“The contemporary Trump world means we don’t have the luxury to be uncritical about who gets our communal love and support,” said Hernandez, author of “Multiracials and Civil Rights: Mixed-Race Stories of Discrimination.”
Hernandez said the black community and its allies cannot continue “to carry brothers who act in ways that call into question the existence of real violence and bias.”
Perry points to another racial controversy involving Biden that shows this change. In 1991, Biden was the chairman of the Senate Judiciary Committee when it held confirmation hearings for then-Supreme Court nominee Clarence Thomas. When law professor Anita Hill accused Thomas of sexual harassment, Biden was accused of ignoring her claims and easing Thomas’ path to the high court.
Many black people questioned Thomas’ conservative beliefs, but it was muted.The NAACP did not mount a vigorous opposition to him. It opposed his nomination “with regret” after much internal debate. Some black women who came out against Thomas’ nomination were actually scorned by others in the black community.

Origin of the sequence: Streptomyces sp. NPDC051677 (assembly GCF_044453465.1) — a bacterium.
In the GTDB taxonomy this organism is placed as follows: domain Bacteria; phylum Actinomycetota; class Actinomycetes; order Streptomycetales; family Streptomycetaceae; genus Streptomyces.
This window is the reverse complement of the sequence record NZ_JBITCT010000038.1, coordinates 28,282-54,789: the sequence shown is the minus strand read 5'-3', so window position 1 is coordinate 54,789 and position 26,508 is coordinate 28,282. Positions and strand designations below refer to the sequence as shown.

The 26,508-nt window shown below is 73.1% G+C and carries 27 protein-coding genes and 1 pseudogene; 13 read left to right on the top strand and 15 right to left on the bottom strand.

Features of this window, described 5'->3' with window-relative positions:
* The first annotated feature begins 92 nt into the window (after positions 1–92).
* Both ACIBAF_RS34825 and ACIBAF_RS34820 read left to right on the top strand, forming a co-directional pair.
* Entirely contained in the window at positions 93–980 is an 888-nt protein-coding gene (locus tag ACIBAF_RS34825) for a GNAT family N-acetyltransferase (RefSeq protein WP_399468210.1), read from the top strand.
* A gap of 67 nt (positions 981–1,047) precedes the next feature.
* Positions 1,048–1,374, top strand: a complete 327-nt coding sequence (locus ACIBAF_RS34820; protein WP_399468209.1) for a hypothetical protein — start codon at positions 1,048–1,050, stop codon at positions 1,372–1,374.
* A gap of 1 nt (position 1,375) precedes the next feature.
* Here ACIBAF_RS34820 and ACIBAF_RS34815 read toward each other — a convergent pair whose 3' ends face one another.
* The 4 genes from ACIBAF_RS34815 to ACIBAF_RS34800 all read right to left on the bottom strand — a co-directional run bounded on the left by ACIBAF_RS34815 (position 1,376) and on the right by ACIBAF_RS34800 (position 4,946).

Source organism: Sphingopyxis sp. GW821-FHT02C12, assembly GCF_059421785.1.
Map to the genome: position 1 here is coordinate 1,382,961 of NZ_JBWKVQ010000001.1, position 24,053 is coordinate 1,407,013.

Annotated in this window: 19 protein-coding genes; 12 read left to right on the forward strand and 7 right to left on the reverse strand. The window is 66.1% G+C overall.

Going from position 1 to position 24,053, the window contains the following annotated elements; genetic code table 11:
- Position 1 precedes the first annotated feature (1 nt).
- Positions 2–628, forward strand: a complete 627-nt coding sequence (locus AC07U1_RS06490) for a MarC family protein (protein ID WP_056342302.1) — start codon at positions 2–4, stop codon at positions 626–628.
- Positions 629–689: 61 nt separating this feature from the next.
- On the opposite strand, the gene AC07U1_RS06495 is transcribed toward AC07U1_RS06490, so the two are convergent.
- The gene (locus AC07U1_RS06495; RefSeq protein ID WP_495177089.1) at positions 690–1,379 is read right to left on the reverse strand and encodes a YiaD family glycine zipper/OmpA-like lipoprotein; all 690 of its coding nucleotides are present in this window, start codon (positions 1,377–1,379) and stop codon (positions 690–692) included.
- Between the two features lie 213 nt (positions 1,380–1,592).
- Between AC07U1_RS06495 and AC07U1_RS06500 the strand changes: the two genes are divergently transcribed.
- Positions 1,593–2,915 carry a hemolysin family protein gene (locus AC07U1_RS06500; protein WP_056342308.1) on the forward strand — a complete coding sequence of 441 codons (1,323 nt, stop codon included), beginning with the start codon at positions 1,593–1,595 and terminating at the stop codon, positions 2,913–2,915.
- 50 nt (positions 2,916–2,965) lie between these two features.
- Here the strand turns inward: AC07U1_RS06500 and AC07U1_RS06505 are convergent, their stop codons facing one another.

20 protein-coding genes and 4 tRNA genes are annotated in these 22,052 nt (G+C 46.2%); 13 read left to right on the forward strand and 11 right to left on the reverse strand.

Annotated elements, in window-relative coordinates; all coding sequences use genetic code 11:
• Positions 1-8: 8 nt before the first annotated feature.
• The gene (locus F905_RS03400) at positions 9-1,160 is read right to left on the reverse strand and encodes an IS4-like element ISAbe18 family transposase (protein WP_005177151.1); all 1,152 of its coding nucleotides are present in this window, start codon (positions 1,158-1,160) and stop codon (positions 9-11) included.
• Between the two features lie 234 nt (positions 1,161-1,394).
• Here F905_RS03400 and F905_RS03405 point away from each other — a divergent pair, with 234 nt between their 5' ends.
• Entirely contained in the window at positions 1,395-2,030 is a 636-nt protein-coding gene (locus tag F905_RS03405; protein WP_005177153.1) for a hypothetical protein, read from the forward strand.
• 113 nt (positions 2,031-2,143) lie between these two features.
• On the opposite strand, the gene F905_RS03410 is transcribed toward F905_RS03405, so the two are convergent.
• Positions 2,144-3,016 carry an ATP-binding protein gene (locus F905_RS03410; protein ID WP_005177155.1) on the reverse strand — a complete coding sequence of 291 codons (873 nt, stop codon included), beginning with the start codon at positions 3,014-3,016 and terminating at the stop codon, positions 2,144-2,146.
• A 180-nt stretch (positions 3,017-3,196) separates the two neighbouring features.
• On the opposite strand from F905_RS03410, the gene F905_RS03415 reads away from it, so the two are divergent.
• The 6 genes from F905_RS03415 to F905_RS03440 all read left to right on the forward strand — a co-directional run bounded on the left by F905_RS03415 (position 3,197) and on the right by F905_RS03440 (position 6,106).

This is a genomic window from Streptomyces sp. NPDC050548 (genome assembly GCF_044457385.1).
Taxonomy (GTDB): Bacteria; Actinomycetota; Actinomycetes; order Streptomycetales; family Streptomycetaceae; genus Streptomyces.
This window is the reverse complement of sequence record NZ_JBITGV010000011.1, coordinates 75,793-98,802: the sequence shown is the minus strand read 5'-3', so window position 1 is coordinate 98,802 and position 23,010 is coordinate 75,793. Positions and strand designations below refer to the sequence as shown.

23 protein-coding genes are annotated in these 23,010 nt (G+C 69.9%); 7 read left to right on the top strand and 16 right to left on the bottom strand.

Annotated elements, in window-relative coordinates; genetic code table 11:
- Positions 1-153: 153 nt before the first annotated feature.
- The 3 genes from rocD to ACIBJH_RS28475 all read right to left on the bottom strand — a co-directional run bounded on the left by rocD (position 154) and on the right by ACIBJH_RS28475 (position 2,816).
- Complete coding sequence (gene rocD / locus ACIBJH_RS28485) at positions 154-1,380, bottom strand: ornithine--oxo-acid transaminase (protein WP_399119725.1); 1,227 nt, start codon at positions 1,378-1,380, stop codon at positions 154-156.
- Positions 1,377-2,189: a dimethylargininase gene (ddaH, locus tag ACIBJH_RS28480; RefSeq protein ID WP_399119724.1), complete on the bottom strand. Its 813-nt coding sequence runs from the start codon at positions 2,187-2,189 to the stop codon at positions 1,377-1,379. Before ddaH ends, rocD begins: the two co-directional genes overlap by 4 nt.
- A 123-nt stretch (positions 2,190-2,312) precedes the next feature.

Would that happen today?
“Absolutely not,” Perry said. “Young black people today wouldn’t support a Democratic president or Republican president just because they’re black.”
In an earlier era, black voters often felt like they had little choice but to put up with white male politicians like Biden.They could appear tone-deaf or even racist at times, but many black voters felt as though they had no options
Not anymore. Consider the optics of the Democratic debate stage. They were almost as damaging to Biden as Harris’ words.
On the stage were men of color and women. It graphically showed black voters that they now have choices, said Jackson, the commentator, who is also the founder and executive director of the Brooklyn Hip-Hop Festival.
“I think people are starting to understand we have to stop letting these white males off the hook,” Jackson says. “You look up there now and you got Kamala, you got Elizabeth Warren. You got Castro.”
And you have a new reality. The days may be over when a white or black leader could get black support by saying the past is the past, I’ve evolved and this should be a time of healing.
The Harris-Biden moment suggests that moment has come.
If Biden didn’t know these new rules, he knows it now. And so should others.